It is incredibly stressful, I check my inbox all the time. Never has my spam been checked so much ( just in case!). I am sleeping badly, I get up during the night and I worry.

But maybe today….

I am sure you have had similar experiences.

So what is it like to wait for years?

On Wednesday I spent time with a client who I had just told has his substantive interview in March. He has been waiting for this for 18 months! He cried gently in my office with relief that something was finally moving.

He has been through so many emotions over the past year or so. He has been frustrated and angry, he has not slept and has been questioning. And most of the times I have had no answers for him, except I am sorry, be patient, it will happen, you are not the only one, please don’t take it personally.

Now, finally he is starting the next part of his journey. This is not the final decision, there is still a long way to go. But he does now know he is in the system and he can start to make his voice count, he can start to explain, why him.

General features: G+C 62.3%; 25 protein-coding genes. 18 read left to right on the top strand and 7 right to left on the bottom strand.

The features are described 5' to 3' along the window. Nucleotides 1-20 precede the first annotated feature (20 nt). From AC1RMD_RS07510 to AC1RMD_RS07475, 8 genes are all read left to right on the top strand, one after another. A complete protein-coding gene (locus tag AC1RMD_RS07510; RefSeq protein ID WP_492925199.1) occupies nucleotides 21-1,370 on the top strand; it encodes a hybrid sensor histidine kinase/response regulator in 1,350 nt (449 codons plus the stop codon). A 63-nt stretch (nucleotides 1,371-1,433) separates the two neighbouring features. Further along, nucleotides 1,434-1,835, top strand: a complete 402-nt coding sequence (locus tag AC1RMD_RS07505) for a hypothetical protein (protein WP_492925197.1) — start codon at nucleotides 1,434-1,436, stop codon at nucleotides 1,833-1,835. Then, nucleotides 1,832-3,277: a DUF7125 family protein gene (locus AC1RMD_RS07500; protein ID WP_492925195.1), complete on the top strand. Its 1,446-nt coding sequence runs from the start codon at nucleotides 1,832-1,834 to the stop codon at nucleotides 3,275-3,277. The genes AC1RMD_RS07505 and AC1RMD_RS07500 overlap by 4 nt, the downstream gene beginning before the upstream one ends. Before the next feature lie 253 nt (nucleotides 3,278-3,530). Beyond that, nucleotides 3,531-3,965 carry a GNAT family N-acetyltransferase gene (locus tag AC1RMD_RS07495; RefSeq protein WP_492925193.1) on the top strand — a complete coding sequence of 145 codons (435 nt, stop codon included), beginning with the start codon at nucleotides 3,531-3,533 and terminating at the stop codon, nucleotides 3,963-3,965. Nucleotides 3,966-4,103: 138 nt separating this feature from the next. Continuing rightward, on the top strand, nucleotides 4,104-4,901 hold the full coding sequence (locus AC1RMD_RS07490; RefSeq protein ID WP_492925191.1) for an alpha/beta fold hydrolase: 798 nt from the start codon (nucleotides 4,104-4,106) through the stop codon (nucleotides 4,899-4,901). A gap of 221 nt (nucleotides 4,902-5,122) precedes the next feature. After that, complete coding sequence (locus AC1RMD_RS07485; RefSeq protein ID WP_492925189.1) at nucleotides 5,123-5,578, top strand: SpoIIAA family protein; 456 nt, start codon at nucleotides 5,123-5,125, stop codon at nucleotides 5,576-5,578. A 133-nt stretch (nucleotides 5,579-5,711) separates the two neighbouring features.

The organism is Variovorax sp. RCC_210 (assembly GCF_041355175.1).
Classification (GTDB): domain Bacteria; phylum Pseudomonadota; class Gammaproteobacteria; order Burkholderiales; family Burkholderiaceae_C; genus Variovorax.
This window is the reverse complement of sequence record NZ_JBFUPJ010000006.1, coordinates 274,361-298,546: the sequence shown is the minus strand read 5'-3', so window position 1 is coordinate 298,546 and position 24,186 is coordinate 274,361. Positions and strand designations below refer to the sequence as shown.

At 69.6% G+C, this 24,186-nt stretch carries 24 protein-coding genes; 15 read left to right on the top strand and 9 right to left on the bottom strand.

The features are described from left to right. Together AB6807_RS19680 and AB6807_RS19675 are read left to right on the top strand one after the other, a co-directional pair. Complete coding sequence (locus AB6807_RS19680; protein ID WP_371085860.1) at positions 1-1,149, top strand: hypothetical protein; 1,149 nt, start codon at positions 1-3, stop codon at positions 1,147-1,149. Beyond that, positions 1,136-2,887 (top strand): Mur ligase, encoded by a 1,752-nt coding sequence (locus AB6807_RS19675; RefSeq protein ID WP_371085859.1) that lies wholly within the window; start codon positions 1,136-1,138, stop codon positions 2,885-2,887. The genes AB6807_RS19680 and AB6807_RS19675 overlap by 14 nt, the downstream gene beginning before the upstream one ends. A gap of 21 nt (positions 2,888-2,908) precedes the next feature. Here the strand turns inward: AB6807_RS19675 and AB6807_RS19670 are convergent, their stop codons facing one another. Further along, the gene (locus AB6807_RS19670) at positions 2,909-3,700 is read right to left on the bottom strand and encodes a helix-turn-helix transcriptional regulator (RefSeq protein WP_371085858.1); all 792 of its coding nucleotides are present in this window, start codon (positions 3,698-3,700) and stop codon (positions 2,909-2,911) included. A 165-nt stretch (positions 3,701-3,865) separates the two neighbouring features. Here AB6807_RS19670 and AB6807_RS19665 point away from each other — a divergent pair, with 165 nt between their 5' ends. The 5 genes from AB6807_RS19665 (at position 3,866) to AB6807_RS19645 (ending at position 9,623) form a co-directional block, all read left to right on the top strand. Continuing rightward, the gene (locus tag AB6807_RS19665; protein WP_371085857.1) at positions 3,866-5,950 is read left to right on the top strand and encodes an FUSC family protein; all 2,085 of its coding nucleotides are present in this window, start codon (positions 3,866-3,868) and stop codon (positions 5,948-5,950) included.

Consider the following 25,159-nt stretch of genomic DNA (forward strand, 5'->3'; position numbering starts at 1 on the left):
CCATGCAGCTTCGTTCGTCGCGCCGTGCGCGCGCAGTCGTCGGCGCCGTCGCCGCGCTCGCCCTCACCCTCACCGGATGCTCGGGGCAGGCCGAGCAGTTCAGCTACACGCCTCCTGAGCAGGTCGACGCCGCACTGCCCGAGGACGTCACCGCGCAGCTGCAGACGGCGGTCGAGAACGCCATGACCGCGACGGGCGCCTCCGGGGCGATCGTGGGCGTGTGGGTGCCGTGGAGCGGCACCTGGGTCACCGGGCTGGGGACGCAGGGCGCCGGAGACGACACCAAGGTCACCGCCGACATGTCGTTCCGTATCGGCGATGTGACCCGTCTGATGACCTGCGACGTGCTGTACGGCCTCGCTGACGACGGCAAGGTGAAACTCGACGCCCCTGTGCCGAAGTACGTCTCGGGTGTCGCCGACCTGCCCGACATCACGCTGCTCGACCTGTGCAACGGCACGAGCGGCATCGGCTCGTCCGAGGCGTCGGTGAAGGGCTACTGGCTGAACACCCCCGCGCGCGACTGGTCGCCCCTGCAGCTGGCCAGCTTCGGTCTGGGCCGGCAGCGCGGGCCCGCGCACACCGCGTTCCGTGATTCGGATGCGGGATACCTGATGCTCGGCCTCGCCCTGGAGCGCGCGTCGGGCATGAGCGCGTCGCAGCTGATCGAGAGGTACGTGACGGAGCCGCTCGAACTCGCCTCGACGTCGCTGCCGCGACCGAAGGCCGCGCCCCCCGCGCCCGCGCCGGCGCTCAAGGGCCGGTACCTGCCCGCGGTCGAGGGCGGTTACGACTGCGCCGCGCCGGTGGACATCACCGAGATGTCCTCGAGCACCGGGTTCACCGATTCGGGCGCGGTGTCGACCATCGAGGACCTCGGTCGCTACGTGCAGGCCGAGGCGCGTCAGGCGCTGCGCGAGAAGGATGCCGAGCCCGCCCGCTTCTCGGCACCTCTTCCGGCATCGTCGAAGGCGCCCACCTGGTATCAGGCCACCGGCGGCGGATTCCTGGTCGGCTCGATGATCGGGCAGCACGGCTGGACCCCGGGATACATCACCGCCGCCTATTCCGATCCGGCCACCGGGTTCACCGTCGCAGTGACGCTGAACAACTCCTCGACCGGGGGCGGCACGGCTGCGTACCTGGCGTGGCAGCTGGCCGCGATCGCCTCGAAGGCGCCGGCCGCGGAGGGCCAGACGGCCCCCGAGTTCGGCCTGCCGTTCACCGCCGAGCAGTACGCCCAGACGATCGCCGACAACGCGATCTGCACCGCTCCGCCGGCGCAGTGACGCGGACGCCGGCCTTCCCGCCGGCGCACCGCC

He is not alone, there are countless like him, playing the waiting game, watching and hoping, listening for the post, watching their inbox, hoping and praying. Some much longer than him. It teaches me a lesson in humility and of a remarkable courage.

And, hopefully, today, I will hear.

Adele

Oi be a Princess

December 4, 2020

“Oi be a Princess ” – the words of a young Gloucestershire child. A child growing up here in the county and learning about life and dreams and likes and dislikes.

The twang of the accent showing a real sense of living in this county.

Which goes to show that we can identify exactly as we wish. This child has only lived in the UK for a year and is settling in well. Making friends and finding their way.

It just goes to show the nonsense of racism and the pointlessness of it. As human beings we adapt to our circumstances and situations. We have the same hopes and dreams, the same desire to live and breathe and have our freedoms and safety.

So here is to all of us, however we identify, let’s ensure we give everyone else the same freedom.

Adele